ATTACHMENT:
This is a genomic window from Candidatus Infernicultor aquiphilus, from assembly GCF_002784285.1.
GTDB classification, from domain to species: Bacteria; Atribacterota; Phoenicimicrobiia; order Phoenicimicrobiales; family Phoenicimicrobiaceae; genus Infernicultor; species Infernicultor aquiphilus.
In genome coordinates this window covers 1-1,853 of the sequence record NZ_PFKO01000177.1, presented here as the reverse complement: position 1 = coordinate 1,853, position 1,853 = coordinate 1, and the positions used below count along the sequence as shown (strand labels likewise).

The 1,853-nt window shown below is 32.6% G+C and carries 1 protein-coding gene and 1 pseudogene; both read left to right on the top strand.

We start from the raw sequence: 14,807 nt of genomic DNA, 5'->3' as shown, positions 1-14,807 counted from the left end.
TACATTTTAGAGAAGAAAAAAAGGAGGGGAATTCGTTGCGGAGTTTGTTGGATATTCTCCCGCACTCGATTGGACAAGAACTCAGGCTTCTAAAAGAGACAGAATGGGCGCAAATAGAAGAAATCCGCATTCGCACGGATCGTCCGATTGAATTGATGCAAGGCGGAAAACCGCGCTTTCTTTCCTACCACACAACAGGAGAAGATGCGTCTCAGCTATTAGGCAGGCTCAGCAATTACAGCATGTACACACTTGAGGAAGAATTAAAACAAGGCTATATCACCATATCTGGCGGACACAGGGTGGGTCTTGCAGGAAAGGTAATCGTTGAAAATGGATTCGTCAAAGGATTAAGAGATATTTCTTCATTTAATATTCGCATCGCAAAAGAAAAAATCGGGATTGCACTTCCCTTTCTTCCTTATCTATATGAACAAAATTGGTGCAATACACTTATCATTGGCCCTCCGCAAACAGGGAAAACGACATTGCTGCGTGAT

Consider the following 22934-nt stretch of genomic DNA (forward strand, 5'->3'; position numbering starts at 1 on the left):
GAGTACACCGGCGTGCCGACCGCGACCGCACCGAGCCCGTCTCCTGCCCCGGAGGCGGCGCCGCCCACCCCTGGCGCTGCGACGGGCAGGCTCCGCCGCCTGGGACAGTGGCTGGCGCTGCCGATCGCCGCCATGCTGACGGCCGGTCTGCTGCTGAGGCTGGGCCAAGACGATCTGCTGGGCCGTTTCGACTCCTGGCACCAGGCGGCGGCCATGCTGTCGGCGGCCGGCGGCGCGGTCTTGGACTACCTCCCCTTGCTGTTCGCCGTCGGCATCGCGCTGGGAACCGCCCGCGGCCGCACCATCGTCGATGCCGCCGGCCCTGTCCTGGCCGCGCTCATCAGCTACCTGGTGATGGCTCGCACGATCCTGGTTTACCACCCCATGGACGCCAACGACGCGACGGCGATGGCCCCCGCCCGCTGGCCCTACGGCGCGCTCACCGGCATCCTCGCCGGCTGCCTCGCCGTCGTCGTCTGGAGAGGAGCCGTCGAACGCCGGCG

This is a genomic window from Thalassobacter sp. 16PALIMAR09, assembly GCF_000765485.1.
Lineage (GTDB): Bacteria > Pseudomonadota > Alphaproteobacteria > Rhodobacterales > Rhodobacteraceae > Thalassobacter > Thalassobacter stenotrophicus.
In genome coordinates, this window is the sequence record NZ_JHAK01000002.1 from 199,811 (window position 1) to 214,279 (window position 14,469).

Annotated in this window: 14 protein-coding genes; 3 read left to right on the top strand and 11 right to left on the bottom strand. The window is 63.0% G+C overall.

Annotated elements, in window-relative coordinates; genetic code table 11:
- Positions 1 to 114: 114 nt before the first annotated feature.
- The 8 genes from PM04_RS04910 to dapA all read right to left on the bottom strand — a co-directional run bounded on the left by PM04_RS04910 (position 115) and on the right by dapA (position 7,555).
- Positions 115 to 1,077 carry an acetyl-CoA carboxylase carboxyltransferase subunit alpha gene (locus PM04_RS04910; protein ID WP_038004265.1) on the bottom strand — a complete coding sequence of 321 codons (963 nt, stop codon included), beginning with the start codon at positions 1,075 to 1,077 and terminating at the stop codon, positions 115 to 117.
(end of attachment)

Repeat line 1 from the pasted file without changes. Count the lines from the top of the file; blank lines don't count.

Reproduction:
This is a genomic window from Candidatus Infernicultor aquiphilus, from assembly GCF_002784285.1.